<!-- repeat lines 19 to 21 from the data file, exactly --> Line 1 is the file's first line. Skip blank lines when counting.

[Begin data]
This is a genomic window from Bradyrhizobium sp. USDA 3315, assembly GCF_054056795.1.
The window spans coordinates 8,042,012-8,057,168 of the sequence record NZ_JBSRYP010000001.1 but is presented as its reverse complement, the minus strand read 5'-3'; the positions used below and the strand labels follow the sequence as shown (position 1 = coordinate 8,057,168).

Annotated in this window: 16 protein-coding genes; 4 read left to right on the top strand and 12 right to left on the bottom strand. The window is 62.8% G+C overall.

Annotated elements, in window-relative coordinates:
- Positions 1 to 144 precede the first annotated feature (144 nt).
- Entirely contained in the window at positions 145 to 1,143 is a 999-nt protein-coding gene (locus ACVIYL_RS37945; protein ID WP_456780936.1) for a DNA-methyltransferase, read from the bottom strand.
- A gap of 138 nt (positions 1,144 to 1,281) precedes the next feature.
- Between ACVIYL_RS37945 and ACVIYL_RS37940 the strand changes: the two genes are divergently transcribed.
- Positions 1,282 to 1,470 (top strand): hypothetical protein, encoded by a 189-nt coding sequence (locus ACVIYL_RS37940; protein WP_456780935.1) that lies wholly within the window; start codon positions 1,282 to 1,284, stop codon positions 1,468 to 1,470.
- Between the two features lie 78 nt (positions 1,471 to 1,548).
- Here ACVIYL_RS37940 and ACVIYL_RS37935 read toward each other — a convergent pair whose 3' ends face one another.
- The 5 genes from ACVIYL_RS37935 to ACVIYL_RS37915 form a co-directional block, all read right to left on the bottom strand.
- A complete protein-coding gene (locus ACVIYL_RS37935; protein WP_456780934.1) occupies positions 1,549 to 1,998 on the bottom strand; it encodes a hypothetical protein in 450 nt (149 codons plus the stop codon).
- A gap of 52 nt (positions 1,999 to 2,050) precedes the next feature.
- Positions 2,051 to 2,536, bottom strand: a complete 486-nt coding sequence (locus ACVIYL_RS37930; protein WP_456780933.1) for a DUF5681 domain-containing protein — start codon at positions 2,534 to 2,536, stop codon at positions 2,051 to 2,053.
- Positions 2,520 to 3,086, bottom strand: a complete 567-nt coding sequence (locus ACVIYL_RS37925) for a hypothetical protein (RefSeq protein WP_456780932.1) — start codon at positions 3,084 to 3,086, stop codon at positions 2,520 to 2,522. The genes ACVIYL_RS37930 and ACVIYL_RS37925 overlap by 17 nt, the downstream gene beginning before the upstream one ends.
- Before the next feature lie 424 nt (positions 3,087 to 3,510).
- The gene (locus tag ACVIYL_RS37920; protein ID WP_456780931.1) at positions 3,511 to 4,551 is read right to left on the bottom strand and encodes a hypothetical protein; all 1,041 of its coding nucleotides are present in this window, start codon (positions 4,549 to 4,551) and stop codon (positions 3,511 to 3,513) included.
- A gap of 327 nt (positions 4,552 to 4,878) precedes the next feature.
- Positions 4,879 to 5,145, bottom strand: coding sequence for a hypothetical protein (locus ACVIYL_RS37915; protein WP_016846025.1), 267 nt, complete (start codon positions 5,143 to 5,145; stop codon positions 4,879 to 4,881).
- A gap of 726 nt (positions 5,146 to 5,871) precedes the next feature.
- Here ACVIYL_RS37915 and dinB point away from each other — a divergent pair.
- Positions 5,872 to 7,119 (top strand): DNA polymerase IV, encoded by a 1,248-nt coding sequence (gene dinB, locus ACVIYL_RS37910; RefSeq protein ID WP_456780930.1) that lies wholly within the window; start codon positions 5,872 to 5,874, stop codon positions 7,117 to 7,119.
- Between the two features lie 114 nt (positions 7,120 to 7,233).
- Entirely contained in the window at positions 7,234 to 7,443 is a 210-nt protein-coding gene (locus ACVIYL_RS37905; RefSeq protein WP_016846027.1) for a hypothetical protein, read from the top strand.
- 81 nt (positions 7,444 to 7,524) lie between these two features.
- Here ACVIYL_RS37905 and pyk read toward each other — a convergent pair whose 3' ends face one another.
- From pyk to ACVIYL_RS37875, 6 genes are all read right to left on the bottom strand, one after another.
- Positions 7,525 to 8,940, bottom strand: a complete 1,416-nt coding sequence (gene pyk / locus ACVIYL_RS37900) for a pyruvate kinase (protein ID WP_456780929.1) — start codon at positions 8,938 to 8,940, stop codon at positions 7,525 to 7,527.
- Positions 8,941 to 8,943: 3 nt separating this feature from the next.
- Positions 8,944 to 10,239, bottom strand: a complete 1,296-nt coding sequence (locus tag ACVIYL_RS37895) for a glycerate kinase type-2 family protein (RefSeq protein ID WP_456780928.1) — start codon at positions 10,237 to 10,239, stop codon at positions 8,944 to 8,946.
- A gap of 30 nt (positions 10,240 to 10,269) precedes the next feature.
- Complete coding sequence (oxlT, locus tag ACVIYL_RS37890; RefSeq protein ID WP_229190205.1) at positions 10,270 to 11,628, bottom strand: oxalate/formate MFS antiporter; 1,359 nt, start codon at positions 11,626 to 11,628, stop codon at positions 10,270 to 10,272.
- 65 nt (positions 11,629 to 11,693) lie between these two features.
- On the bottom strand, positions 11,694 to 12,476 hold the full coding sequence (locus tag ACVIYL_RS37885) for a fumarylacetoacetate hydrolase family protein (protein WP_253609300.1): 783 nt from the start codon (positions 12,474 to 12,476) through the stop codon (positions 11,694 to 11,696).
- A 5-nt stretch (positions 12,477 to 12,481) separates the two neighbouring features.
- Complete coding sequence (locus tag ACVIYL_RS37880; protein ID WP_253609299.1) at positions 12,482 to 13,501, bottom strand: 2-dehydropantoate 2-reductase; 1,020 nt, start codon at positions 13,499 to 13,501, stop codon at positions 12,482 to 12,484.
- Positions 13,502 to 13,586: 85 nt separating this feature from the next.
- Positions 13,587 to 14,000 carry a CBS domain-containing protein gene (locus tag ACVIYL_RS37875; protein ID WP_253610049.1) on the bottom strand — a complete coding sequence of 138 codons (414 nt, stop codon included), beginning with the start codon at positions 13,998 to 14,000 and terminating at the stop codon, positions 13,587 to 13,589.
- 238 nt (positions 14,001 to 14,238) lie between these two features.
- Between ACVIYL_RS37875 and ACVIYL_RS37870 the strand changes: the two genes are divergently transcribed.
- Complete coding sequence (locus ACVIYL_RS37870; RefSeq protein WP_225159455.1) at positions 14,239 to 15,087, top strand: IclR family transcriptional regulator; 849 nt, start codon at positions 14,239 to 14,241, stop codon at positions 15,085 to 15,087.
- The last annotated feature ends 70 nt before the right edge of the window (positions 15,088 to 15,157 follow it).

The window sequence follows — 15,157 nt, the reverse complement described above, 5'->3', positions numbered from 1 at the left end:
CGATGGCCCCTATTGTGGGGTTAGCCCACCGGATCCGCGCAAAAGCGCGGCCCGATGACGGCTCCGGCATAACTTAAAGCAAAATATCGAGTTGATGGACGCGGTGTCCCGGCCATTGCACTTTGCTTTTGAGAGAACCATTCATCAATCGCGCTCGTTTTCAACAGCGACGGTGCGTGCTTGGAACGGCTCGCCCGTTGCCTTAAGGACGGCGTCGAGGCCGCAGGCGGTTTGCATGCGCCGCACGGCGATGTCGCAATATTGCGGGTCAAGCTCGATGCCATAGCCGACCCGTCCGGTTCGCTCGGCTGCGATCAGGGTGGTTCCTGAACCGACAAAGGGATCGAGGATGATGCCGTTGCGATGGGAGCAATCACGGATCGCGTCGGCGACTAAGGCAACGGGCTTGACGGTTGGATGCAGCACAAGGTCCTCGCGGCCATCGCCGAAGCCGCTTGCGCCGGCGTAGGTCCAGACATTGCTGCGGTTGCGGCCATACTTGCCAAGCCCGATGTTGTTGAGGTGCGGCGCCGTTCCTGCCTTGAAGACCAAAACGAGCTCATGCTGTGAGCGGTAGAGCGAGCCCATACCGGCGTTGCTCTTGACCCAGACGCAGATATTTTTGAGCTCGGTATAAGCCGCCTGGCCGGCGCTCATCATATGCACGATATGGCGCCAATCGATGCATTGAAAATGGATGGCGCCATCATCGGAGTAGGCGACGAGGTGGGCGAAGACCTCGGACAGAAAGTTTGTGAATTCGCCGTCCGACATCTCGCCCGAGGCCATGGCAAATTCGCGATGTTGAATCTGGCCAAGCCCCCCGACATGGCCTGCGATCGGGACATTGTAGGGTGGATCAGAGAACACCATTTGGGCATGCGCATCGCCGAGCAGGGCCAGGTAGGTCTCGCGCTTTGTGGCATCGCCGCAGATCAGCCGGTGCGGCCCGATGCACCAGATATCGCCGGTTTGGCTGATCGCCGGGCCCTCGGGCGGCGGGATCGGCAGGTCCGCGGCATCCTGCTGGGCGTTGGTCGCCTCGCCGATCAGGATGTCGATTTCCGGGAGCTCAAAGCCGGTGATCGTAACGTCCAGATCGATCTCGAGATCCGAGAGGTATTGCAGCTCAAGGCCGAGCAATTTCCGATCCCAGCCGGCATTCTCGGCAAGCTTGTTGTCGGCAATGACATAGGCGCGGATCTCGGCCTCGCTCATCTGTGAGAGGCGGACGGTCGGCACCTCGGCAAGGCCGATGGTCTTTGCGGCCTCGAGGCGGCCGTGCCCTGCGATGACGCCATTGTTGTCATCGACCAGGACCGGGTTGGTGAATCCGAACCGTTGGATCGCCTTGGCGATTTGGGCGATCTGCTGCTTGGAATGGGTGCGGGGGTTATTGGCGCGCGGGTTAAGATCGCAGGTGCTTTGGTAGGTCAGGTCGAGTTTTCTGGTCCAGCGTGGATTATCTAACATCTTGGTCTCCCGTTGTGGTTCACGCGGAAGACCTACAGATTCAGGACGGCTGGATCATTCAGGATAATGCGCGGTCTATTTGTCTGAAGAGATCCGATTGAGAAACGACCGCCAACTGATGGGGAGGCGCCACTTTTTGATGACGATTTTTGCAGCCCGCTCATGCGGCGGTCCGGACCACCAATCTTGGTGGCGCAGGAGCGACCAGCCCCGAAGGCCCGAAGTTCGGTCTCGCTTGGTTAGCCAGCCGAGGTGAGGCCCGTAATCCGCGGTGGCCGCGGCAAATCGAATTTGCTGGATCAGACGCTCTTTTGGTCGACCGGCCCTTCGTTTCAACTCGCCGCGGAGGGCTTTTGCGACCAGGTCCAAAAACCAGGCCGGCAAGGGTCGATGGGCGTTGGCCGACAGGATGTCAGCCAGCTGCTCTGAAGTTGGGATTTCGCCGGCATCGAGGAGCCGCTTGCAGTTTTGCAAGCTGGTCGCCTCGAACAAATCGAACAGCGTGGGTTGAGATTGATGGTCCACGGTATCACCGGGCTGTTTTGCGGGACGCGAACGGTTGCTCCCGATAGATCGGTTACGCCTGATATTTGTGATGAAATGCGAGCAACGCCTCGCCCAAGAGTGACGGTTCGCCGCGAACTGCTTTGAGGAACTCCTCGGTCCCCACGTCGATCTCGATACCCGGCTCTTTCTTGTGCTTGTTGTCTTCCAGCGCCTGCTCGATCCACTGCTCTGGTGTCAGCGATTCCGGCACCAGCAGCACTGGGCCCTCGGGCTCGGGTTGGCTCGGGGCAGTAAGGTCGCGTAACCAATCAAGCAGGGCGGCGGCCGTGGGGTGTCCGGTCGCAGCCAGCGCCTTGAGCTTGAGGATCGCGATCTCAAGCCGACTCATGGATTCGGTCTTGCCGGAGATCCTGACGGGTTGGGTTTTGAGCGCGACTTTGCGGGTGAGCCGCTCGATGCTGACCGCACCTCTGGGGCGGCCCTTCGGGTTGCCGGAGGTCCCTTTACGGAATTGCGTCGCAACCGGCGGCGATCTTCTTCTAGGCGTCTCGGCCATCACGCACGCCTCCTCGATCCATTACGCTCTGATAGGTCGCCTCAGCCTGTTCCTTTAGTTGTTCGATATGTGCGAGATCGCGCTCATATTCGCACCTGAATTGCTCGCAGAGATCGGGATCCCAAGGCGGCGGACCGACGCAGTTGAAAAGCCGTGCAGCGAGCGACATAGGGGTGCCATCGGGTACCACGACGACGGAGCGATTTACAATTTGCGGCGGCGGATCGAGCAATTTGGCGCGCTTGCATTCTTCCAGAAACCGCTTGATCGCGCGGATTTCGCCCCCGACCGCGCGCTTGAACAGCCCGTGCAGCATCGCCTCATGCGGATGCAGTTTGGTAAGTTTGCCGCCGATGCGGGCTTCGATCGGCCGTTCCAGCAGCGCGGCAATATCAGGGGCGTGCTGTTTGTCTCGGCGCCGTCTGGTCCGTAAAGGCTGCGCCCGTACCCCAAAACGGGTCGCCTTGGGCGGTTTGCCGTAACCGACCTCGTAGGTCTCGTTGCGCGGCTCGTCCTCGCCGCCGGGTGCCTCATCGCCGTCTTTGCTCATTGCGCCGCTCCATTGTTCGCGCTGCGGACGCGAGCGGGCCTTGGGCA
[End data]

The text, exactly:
- A gap of 327 nt (positions 4,552 to 4,878) precedes the next feature.
- Positions 4,879 to 5,145, bottom strand: coding sequence for a hypothetical protein (locus ACVIYL_RS37915; protein WP_016846025.1), 267 nt, complete (start codon positions 5,143 to 5,145; stop codon positions 4,879 to 4,881).
- A gap of 726 nt (positions 5,146 to 5,871) precedes the next feature.